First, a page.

The kids have gone back to school which means 3 hours of walking a day and help with homework. Both of which I am really enjoying. The walks to and from school are the perfect time to get to know the kids individually. Yesterday, one of the boys asked me to tell him something about American history. After telling him some facts about Philadelphia and the history of the city, I asked him to explain to me who the kids pray to before their meals. The sound of the kids chanting Buddhist prayers is the cue for meal time at the orphanage. Before dinner, it is 20 minutes long. This is the prayer I was asking about. He told me that they are praying to the goddess Green Tara, whose picture is hanging on the wall in the dining room. This is the Goddess that created the universe and everything in it, I was told. The kids pray to her thanking her for what they have, and asking her to protect all living things. The boy who was explaining this to me told me that Green Tara does not discriminate, she protects all living things, no matter what religion or beliefs. So they don't discriminate either. They pray for the protection of everyone and everything.
Last night, the dinner gong was struck and the kids all sat in the main room like they always do, packed into the floor space, closed their eyes, put their hands together in prater position, and started chanting. The power was out, so there were no lights, and they all looked so peaceful as they do every night, but knowing what they were saying made this moment very special. The kids are so lovely and smart and curious. I love teaching them things about my life back home and learning more each day about their lives here.
the power is going out now, and the letters on this key board are all worn off, so I will write more in a few days. I am going on my first adventure tomorrow- 3 days of rafting with a few of the other volunteers. I'll takelots of pictures! Love and light to all! <3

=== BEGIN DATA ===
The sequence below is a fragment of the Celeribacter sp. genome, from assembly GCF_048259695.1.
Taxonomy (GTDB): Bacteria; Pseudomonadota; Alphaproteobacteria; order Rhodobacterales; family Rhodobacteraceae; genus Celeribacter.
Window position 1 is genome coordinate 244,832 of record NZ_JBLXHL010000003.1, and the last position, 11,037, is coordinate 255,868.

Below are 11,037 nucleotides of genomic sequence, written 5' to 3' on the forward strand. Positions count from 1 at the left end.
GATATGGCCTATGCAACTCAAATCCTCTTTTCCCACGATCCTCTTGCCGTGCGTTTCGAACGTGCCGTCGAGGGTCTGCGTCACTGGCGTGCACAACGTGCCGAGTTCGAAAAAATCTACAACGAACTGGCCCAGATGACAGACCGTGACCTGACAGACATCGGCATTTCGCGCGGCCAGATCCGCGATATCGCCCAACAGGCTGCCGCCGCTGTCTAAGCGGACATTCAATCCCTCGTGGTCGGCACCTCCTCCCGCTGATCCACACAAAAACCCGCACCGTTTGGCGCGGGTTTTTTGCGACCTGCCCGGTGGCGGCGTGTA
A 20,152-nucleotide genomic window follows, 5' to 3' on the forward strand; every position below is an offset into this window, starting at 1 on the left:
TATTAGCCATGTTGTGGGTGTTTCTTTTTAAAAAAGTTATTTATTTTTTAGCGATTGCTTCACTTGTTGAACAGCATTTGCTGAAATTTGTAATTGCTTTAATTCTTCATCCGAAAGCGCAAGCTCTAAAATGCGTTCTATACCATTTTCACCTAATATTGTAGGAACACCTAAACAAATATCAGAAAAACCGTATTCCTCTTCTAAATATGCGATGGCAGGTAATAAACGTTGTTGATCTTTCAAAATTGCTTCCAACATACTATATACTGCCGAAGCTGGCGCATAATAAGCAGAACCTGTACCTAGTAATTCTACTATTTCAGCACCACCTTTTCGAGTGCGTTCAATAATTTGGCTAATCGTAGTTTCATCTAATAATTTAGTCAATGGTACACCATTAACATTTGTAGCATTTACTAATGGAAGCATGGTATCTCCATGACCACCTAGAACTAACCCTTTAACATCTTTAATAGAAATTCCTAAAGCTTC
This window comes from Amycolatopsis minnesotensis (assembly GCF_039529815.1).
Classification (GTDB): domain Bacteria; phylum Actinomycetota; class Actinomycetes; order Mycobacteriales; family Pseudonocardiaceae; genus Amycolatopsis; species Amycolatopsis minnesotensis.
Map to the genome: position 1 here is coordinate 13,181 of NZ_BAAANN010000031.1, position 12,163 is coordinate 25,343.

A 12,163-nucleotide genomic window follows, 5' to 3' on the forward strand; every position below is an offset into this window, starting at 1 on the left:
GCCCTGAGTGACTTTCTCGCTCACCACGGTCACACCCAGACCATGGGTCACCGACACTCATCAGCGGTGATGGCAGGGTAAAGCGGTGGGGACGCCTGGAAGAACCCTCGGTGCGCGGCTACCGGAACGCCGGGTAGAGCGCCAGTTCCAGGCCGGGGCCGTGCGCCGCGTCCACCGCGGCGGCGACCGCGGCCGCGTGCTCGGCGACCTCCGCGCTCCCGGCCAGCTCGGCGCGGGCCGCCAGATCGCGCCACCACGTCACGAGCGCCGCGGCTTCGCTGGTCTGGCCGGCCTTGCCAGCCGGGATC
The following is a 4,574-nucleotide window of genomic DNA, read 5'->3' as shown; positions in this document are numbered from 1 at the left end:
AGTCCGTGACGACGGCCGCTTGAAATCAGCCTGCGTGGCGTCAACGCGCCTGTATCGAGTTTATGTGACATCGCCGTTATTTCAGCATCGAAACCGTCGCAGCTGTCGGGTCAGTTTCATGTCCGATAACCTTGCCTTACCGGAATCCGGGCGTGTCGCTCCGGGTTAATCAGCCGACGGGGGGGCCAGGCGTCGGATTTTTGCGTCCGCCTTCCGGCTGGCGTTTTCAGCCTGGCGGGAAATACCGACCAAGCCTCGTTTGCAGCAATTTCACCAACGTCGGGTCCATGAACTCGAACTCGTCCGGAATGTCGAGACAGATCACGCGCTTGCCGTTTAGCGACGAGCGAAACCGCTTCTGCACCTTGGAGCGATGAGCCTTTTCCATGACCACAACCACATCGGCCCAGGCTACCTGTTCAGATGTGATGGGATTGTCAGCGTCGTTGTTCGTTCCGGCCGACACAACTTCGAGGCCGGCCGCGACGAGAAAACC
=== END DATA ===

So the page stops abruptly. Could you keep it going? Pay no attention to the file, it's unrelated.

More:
Friday, February 24, 2012

A happy Losar

The last few days have been spent celebrating Losar, the Tibetan Buddhist new year. The kids were overflowing with contagious excitement as they decorated their rooms and wore their traditional Nepali outfits. The morning of the first day was greeted by hugs and smiles and a special breakfast. Usually the volunteers eat breakfast after the kids are finished and everything is cleaned up, but that morning the kids waited for us to come down from our rooms to start eating so that we could join them. The day was spent playing outside, blasting and old Beyonce CD and showing the girls how we dance and being taught how they dance.Then dinner. Meals are a big part of holidays everywhere. The 4 days were mostly spent eating and playing with some alone time reading and drinking milkshakes by the lake side.Last night, for the final Losar hoorah the kids, the volunteers, the staff, and some visitors gathered together to watch the kids perform traditional songs and dances and eat the 800 some buffalo momos (nepali dumplings) that the staff spent the day cooking. It was impossible not to smile through the whole night with the amount of joy and laughter. It was a happy happy Losar.

Two nights ago me and 11 other volunteers spent the night at Sarangkot high up on a mountain over looking all of Pokhara. We woke up at 5:30 the next morning and watched the sun spill over the horizon, and made it back down to the city for breakfast time. I have met some fantastic, wonderful people here. Many of them are leaving tomorrow, which is sad, but really just means I now have a very good reason to visit Canada and Australia.

There are so many moments of pure joy that I have experienced here, it is hard to remember to write about them all. But I'll list a few briefly for a glimpse into the happiness I am feeling:

There are scheduled blackouts everyday, so there extended periods of time when the city has very little electricity. Many places have generators, but even still when it happens at night, it is incredibly dark. When the power is out at night, I like to go to the rooftop of the orphanage and look at the sky. The city is usually still awake and loud, but I still find such peace in that moment.

The kids are split into "houses" which are the rooms they stay in, and each staff member has a group of kids they are responsible for. Chewaang is the caretaker of the pink house, and on the first day of Losar, the girls gave him something wrapped in paper. I watch him open it after breakfast, and he peeked inside and saw that it was a single rose. He exploded in the most joyful laughter and just laughed and laughed and smiled as he showed us what was inside the paper.